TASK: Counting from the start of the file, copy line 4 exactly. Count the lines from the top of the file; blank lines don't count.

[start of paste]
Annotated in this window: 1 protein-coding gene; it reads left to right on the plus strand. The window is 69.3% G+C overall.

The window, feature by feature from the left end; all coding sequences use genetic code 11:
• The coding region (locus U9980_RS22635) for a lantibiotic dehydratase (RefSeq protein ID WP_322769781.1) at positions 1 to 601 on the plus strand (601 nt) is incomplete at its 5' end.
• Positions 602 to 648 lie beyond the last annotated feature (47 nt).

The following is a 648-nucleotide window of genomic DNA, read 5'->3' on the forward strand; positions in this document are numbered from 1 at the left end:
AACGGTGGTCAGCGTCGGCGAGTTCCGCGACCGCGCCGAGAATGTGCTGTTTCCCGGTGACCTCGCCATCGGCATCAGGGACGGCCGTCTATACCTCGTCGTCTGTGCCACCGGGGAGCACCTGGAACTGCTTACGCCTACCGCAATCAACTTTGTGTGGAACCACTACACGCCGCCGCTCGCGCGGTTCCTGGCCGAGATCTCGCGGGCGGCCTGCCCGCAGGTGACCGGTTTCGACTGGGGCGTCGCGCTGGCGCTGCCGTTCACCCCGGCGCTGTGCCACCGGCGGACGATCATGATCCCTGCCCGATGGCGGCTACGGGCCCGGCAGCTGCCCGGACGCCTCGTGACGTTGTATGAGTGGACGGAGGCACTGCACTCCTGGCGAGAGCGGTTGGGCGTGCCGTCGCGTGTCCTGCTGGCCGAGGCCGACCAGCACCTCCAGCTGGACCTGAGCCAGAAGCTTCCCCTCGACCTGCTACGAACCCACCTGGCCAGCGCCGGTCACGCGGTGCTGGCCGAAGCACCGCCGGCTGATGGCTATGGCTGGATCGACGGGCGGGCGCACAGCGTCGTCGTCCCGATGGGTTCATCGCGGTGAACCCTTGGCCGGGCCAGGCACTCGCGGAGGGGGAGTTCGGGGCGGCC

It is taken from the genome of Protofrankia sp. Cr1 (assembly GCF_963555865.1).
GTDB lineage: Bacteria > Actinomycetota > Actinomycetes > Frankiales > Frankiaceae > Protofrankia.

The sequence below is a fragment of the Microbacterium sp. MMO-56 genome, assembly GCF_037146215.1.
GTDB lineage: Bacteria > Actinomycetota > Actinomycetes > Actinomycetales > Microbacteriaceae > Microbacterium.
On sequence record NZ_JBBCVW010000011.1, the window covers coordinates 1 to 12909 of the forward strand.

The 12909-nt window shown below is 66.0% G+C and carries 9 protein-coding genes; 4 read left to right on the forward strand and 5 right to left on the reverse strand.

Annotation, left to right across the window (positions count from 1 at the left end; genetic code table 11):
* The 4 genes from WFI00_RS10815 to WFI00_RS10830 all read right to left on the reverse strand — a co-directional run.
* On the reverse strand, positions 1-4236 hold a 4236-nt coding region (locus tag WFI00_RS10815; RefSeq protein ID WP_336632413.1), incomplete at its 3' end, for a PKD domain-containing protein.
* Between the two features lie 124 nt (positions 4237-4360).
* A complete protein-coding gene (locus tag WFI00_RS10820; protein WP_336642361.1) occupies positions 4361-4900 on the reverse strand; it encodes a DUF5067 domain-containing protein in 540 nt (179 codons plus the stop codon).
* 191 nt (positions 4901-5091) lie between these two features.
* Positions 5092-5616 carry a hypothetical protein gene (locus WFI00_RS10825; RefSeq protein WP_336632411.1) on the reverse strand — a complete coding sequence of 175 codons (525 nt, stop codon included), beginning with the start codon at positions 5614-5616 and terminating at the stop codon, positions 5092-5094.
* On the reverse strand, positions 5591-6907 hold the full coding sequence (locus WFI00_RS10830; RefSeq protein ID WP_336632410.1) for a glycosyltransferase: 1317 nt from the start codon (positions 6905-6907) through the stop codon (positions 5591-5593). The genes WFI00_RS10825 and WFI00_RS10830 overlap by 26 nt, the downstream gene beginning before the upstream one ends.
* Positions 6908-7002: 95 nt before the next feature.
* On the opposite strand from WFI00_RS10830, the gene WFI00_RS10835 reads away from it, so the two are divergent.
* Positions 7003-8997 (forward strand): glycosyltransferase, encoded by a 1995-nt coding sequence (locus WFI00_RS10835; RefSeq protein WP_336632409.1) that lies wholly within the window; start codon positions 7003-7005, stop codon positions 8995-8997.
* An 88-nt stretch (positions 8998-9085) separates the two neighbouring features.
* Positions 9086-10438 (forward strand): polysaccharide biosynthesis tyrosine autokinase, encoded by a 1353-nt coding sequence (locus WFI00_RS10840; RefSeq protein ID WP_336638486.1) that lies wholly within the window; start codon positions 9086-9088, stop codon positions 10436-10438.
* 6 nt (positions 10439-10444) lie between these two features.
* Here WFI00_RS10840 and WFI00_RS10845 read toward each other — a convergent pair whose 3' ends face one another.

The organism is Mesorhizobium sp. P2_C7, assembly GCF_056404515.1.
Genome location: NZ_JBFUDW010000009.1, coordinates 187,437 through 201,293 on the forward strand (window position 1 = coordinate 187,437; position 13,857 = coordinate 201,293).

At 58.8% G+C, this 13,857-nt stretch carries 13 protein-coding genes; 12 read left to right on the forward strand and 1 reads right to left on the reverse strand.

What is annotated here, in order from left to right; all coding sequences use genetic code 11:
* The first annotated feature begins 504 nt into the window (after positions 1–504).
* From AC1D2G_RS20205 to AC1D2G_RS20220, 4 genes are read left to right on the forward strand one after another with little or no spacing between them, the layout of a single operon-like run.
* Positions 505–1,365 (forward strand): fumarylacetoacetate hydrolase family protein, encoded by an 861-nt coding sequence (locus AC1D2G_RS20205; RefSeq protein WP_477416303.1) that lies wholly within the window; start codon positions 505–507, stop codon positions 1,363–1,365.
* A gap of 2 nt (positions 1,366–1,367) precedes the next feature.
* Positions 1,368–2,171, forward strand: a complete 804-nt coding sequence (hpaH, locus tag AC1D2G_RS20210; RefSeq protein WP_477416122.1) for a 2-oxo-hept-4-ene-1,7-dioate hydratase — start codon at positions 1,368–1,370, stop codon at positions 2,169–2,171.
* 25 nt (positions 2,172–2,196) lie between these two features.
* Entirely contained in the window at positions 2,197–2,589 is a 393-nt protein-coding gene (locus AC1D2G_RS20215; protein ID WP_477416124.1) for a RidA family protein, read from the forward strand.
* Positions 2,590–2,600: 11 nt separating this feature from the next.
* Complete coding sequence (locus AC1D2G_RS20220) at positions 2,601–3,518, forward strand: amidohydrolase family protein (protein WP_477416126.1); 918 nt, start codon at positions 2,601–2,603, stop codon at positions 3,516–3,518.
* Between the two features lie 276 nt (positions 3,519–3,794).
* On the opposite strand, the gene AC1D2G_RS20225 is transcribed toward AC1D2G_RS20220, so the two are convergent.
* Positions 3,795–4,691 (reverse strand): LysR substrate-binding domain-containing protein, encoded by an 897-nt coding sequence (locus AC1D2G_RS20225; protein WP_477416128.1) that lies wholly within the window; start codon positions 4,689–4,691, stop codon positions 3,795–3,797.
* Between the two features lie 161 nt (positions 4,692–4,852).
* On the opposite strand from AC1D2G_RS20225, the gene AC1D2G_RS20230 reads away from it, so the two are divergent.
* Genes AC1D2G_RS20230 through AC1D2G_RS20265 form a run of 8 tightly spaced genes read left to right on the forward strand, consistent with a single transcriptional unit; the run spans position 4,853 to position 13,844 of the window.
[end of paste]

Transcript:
• Positions 602 to 648 lie beyond the last annotated feature (47 nt).